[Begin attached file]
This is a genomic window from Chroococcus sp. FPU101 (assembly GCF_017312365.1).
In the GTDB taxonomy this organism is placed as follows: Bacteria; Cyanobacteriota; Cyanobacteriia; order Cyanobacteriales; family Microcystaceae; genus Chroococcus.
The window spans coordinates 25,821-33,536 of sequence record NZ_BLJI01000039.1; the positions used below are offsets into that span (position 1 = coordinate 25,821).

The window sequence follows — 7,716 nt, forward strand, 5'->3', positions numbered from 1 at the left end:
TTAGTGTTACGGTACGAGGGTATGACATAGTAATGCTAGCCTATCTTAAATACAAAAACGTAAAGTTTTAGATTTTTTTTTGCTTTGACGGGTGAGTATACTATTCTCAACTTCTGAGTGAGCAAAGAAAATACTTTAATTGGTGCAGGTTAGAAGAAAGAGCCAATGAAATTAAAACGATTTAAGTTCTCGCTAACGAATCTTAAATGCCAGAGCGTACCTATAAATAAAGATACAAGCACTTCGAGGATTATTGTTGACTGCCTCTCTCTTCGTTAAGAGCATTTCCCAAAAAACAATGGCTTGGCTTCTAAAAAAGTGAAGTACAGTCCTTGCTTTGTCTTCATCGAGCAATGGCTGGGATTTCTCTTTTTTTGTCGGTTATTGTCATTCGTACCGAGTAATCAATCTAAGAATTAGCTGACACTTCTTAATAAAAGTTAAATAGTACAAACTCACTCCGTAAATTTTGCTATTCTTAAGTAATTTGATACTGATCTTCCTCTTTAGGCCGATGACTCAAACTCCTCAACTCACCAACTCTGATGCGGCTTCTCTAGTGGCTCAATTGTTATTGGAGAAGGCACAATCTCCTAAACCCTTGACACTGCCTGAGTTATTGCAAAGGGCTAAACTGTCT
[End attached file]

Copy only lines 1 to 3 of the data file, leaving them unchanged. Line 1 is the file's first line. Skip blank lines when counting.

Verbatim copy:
This is a genomic window from Chroococcus sp. FPU101 (assembly GCF_017312365.1).
In the GTDB taxonomy this organism is placed as follows: Bacteria; Cyanobacteriota; Cyanobacteriia; order Cyanobacteriales; family Microcystaceae; genus Chroococcus.
The window spans coordinates 25,821-33,536 of sequence record NZ_BLJI01000039.1; the positions used below are offsets into that span (position 1 = coordinate 25,821).